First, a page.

Showing posts from January, 2014

Bright prospects for EA economy in 2014

 THE ECONOMY of east Africa  grew by about 5.9 per cent in 2013.And this year, it is projected to grow by 6.2 per cent, say experts.   The region has largely enjoyed a robust growth in the upwards of 5 per cent over the last decade. All countries in the region have been growing robustly except Kenya, the giant economy in the region. However, since Kenya is also joining in the club, growth in the block this year could even be higher than projected. Tanzania is still the high flyer with a projected growth of 7.2 this year. Economists have always said that the average growth rate would be higher if Kenya was growing at its potential.   Perhaps the time has finally arrived for Kenya to drive growth in the region.   Kenya’s economy is well diversified and resilient. What it lacked was the robustness of Tanzania and Rwanda.   However, her sluggish growth is a temporary matter arising from economic shocks since 2008. Before then, the economy had shrugged off the lethargy of Moi’s e

Kenya enters middle income class

THE KENYAN ECONOMY has entered the middle income range we can report. According to various sources, the economy last year grew by 5.0 per cent. Consequently Per capita income has risen to US$1040.55 from US$991 last year. The entry level into the group according to World Bank is $1025 and Kenya’s GDP per capita has reached $1041, above the cut-off level, catapulting the country to lower middle income country. Kenya’s entry into middle income level has been long in coming. The country has enjoyed relative robust growth for much of the 2003-2013 decade. According to the World Bank’s data, Kenya ‘s GDP per capita grew 248 per cent between  2000 and 2012 rising from US$399 in 2000 to $991 in 2012.     The growth of Kenya's  GDP per capita was also ahead of her neighbours in east Africa in the eight years for which  data was available. Her posted a  207 per cent  growth between 2004 and 2012. This was way higher than Tan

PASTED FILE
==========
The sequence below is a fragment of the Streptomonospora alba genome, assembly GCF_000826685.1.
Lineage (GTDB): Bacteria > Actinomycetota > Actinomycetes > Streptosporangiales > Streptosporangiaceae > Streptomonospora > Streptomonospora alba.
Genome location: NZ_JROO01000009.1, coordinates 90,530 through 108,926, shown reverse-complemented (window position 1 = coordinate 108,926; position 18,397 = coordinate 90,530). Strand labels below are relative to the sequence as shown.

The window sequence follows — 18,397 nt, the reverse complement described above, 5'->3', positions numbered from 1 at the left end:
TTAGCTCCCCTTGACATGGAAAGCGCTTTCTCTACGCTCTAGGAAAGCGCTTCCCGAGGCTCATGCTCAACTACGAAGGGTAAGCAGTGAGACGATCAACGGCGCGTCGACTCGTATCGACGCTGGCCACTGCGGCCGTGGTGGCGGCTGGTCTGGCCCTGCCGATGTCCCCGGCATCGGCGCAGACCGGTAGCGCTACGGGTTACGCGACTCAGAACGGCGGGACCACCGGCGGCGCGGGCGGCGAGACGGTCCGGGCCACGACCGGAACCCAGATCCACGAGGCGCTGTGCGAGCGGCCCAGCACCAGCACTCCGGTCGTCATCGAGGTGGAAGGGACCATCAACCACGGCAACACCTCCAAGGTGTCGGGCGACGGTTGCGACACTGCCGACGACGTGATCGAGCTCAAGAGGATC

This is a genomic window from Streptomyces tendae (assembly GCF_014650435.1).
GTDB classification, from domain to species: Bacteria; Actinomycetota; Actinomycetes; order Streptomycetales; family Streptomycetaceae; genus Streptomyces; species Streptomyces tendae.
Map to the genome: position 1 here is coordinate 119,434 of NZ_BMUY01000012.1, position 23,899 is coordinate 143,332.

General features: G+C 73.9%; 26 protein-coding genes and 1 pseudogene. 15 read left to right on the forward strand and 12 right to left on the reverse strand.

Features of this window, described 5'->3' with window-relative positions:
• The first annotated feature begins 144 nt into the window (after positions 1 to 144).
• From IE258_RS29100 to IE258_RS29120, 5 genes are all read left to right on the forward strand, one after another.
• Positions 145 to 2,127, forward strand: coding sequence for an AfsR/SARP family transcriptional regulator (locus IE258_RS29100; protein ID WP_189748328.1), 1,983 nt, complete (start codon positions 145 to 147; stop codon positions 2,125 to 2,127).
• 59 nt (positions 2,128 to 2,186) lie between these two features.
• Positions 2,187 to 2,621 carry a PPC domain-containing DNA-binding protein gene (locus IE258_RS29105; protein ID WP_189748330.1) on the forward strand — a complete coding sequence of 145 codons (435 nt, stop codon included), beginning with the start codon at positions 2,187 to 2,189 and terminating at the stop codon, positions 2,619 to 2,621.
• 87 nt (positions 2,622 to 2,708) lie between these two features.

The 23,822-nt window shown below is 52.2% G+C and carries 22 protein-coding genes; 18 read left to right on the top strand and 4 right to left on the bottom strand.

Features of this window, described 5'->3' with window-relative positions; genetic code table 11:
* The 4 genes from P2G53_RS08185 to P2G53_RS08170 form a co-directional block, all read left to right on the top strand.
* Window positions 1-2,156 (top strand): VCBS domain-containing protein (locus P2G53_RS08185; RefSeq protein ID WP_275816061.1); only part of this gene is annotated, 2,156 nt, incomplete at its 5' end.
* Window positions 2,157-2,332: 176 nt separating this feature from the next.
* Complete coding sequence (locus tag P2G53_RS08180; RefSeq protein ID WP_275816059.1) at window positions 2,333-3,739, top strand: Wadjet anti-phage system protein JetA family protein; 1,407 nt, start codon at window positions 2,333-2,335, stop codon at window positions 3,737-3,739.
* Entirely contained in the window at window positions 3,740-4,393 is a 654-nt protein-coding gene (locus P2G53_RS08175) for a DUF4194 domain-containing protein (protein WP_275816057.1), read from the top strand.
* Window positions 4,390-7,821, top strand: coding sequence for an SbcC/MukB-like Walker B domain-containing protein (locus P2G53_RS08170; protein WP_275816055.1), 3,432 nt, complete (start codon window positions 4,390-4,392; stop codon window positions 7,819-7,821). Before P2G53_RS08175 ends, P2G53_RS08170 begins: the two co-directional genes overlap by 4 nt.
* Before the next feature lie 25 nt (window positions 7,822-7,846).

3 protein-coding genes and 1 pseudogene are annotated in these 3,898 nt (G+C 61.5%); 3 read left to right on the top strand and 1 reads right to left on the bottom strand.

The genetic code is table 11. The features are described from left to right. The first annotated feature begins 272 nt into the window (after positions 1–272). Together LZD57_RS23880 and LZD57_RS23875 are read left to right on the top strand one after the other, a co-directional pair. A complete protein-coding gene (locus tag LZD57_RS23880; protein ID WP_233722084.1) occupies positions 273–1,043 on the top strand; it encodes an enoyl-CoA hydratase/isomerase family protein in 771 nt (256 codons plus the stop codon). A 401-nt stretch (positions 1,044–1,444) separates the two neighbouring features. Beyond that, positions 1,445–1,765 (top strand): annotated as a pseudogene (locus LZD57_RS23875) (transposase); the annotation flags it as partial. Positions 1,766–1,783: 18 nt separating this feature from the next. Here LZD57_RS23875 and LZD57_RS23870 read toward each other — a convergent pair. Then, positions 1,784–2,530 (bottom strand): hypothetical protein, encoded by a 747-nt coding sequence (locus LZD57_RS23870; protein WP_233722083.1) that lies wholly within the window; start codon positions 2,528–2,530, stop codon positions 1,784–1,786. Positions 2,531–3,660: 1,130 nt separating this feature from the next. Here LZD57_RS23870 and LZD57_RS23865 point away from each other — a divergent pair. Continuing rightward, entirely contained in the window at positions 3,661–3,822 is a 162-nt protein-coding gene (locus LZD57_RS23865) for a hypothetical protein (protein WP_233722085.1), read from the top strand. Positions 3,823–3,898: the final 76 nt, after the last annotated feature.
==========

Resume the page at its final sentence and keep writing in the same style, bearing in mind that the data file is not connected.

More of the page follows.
How Poor infrastructure stymies development in EA

Port of Dar-Es-Salaam: A bottleneck on Central Corridor  POOR TRANSPORT infrastructure in East Africa  stymies growth in East Africa. The region is aware of that bottleneck and  has drawn plans to develop the necessary infrastructure. However, funding is  a major hurdle. This article looks at the potential  benefits that could be unleashed by developing  transport infrastructure. We call on East Africa governments to  borrow a leaf from Ethiopia's book. The country issued an infrastructure bond targeting Ethiopians in the diaspora to build the 6.000MW renaissance dam. We begin our analysis with the central corridor  The Central Corridor connects the port of Dar es Salaam to the inland regions of Tanzania and to Burundi, Rwanda and the Democratic Republic of the Congo's Kivu province. This corridor comprises a network of roads and railways passing Lake Victoria to the south. Along this route, it also taps into East Africa's most established mining region: the gr

EA Securities Exchanges 2014: A year of the Bulls?

  Launching trading of a new listing at NSE THE  NAIROBI SECURITIES  Exchange was the top African performer in 2013. The MSCI emerging Market index placed NSE’s dollar adjusted return at 43.58 per cent. Another analyst, the Africa Capital Group places NSE’s return at 43.70 per cent. Whatever the case, NSE posted a huge rate of return. The market is capitalised at US$2.3 billion and some of its blue-chip scripts are cross-listed in other bourses in east Africa. This is the largest market capitalisation in east Africa, consequently, the movement of its muscle is also felt in the regional bourses.  This year, it is expected to pull along those bourses as it surges forward. The other three bourses, namely, Dar-Es-salaam stock Exchange, the Uganda Securities exchange and the Rwanda stock exchange did not feature in the MSCI global Emerging Market index, being nascent markets. However, according to the ACG index, they are good performers in Africa with returns higher than S&